My name is R.J. Lehmann and I am director of finance, insurance and trade policy at the R Street Institute. R Street is a think tank devoted to pragmatic free-market solutions to public policy challenges and that has engaged on Florida property-casualty issues since our founding eight years ago.

I write you in support of S.B. 924, legislation to reform Florida’s bad-faith statute. While insureds have statutory and common law rights in all 50 states to bring causes of action against their own insurers for failing to act in good faith in settling liability claims, Florida is one of just five states that also grants standing to third parties not named in the insurance contract to bring claims of bad faith against insurers. In the overwhelming majority of states, these kinds of allegations of unfair business practices on the part of insurers are instead policed via regulatory oversight and intervention.

S.B. 924, introduced by Sen. Jeffrey Brandes, would address several concerns with Florida’s existing third-party bad-faith law. The bill would place the burden of proof on the claimant to demonstrate that an insurer acted with reckless disregard for an insured’s rights in settling claims in a way that caused demonstrable harm to the claimant. It also would provide that a claimant’s actions (or failure to act) during the claims-settlement process are relevant to claims of bad faith, while current law only details an insurer’s responsibility to settle claims in good faith. In some circumstances, it would cap an insurer’s liability to available policy limits, while current judgments for bad faith often may exceed policy limits.

This legislation would go a long way toward controlling litigation costs that have driven Florida’s personal auto insurance premiums to become fifth-highest in the nation.[1] R Street has previously analyzed the effect that permitting third-party bad faith lawsuits had in California in the 1980s, where auto-liability claim filings increased by 82 percent and their severity grew by a factor of four during the years such suits were allowed.[2] California’s availability and affordability crisis in auto insurance abated only once the state Supreme Court abolished such claims.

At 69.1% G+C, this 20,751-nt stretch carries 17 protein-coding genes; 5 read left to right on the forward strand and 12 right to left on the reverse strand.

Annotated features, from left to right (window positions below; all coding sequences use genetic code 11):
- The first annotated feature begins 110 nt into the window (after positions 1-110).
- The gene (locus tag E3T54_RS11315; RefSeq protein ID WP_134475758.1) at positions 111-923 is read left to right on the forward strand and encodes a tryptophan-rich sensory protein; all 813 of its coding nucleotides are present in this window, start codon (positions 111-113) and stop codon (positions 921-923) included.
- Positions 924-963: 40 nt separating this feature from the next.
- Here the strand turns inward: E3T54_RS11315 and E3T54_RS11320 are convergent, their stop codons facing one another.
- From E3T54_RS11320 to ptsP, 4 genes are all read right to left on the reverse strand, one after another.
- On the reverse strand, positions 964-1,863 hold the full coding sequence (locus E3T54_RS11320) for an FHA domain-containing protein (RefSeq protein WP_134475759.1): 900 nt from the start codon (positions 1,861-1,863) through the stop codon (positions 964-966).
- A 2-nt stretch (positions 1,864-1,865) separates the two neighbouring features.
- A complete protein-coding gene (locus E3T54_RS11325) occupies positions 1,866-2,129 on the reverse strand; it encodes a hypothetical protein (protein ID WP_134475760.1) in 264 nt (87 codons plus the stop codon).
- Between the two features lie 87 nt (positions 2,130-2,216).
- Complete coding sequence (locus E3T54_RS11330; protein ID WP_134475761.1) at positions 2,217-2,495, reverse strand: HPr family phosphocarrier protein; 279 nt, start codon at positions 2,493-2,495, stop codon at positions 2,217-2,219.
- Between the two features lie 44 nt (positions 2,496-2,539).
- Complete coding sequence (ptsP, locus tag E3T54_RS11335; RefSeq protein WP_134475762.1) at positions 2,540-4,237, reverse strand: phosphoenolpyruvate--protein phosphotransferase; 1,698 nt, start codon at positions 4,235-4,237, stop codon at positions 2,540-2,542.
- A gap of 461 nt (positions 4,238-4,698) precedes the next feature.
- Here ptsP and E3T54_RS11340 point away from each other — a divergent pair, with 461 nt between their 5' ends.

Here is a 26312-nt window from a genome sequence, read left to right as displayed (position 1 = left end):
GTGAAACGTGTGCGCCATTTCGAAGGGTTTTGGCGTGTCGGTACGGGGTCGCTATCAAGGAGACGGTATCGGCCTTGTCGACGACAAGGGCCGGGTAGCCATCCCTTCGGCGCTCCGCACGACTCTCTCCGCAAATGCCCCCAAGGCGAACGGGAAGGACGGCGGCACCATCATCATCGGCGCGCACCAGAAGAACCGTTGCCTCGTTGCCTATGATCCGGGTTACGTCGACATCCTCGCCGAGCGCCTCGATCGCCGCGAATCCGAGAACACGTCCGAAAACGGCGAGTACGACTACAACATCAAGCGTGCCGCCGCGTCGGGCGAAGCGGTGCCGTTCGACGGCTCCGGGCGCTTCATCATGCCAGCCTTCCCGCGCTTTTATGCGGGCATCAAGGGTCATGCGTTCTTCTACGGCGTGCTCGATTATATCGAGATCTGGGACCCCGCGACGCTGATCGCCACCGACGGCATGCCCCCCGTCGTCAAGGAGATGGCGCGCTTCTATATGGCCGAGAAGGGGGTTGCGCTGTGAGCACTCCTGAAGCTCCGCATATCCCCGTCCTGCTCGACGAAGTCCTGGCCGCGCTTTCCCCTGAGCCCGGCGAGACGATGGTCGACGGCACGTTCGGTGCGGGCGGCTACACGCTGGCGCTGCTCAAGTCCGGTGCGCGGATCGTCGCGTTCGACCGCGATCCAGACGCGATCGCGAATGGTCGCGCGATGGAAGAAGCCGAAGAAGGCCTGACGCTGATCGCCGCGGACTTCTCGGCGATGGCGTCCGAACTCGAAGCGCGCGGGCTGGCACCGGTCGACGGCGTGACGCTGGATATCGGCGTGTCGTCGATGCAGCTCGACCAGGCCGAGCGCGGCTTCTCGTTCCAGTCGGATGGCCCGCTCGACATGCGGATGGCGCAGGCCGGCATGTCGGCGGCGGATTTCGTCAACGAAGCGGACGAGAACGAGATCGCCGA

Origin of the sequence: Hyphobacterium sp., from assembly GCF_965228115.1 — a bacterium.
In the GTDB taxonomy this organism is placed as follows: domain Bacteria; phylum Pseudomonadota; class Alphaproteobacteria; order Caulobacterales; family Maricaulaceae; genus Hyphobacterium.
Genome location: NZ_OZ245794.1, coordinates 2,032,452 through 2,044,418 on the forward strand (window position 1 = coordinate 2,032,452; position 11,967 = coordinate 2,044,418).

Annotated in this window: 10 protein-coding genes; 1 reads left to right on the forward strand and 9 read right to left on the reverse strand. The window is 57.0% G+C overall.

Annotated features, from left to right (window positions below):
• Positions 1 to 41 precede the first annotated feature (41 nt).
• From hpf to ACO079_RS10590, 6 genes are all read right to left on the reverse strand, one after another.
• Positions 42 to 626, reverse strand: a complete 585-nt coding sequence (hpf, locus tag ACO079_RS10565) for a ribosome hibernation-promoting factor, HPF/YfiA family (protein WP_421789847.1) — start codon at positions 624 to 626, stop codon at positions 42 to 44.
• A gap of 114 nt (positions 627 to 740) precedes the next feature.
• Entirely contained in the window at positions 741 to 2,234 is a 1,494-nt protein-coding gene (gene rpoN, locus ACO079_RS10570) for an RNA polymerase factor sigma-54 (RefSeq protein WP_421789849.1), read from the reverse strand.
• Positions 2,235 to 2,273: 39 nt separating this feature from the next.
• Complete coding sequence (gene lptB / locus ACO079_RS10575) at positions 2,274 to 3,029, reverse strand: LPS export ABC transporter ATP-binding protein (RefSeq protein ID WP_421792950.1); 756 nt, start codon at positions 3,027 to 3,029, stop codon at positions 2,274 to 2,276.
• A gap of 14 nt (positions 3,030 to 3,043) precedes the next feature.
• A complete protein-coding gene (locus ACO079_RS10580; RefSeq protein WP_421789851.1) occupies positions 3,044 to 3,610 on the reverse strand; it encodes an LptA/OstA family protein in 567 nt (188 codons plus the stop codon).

We believe Florida would see similar results from reforming its own bad-faith law. A 2018 study by the Insurance Research Council found that Florida’s existing third-party bad-faith law adds an average of $106 in claims costs for every insured vehicle in the state, or $7.6 billion in additional claims costs over the past dozen years.[3]

In the coming weeks, this committee may also consider legislation repealing Florida’s no-fault auto insurance system. We at R Street have endorsed S.B. 378 because it, unlike prior versions of no-fault repeal, would not make medical payments (MedPay) coverage mandatory. But we would underscore that whether the committee and Legislature ultimately opts to repeal or retain the existing no-fault system, S.B. 924 marks an essential step toward bringing the cost of auto insurance in Florida under control.




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